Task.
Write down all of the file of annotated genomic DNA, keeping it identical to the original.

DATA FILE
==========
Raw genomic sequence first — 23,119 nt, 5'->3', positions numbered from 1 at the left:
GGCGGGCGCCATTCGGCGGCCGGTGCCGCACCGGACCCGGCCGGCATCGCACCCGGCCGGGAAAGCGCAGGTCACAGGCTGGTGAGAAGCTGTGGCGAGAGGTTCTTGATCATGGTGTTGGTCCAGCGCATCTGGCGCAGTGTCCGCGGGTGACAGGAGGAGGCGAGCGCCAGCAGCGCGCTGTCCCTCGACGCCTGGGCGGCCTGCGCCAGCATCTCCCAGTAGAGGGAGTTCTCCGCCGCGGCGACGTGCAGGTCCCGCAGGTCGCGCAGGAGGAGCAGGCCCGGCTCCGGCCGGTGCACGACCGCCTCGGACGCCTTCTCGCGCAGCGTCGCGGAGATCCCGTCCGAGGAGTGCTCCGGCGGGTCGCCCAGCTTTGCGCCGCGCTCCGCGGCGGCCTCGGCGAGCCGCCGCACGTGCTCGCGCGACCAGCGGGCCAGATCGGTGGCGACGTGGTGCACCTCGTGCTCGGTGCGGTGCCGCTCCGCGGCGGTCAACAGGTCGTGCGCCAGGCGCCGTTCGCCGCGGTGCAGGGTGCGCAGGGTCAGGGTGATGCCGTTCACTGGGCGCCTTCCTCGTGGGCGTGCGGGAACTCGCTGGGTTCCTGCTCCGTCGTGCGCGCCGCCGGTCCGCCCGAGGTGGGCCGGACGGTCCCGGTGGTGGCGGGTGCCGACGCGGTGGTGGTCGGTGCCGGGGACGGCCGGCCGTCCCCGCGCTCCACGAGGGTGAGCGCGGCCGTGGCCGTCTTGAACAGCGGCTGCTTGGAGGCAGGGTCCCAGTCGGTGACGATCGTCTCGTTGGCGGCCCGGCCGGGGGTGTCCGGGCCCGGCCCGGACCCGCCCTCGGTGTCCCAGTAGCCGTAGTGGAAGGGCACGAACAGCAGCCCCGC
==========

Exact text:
Raw genomic sequence first — 23,119 nt, 5'->3', positions numbered from 1 at the left:
GGCGGGCGCCATTCGGCGGCCGGTGCCGCACCGGACCCGGCCGGCATCGCACCCGGCCGGGAAAGCGCAGGTCACAGGCTGGTGAGAAGCTGTGGCGAGAGGTTCTTGATCATGGTGTTGGTCCAGCGCATCTGGCGCAGTGTCCGCGGGTGACAGGAGGAGGCGAGCGCCAGCAGCGCGCTGTCCCTCGACGCCTGGGCGGCCTGCGCCAGCATCTCCCAGTAGAGGGAGTTCTCCGCCGCGGCGACGTGCAGGTCCCGCAGGTCGCGCAGGAGGAGCAGGCCCGGCTCCGGCCGGTGCACGACCGCCTCGGACGCCTTCTCGCGCAGCGTCGCGGAGATCCCGTCCGAGGAGTGCTCCGGCGGGTCGCCCAGCTTTGCGCCGCGCTCCGCGGCGGCCTCGGCGAGCCGCCGCACGTGCTCGCGCGACCAGCGGGCCAGATCGGTGGCGACGTGGTGCACCTCGTGCTCGGTGCGGTGCCGCTCCGCGGCGGTCAACAGGTCGTGCGCCAGGCGCCGTTCGCCGCGGTGCAGGGTGCGCAGGGTCAGGGTGATGCCGTTCACTGGGCGCCTTCCTCGTGGGCGTGCGGGAACTCGCTGGGTTCCTGCTCCGTCGTGCGCGCCGCCGGTCCGCCCGAGGTGGGCCGGACGGTCCCGGTGGTGGCGGGTGCCGACGCGGTGGTGGTCGGTGCCGGGGACGGCCGGCCGTCCCCGCGCTCCACGAGGGTGAGCGCGGCCGTGGCCGTCTTGAACAGCGGCTGCTTGGAGGCAGGGTCCCAGTCGGTGACGATCGTCTCGTTGGCGGCCCGGCCGGGGGTGTCCGGGCCCGGCCCGGACCCGCCCTCGGTGTCCCAGTAGCCGTAGTGGAAGGGCACGAACAGCAGCCCCGC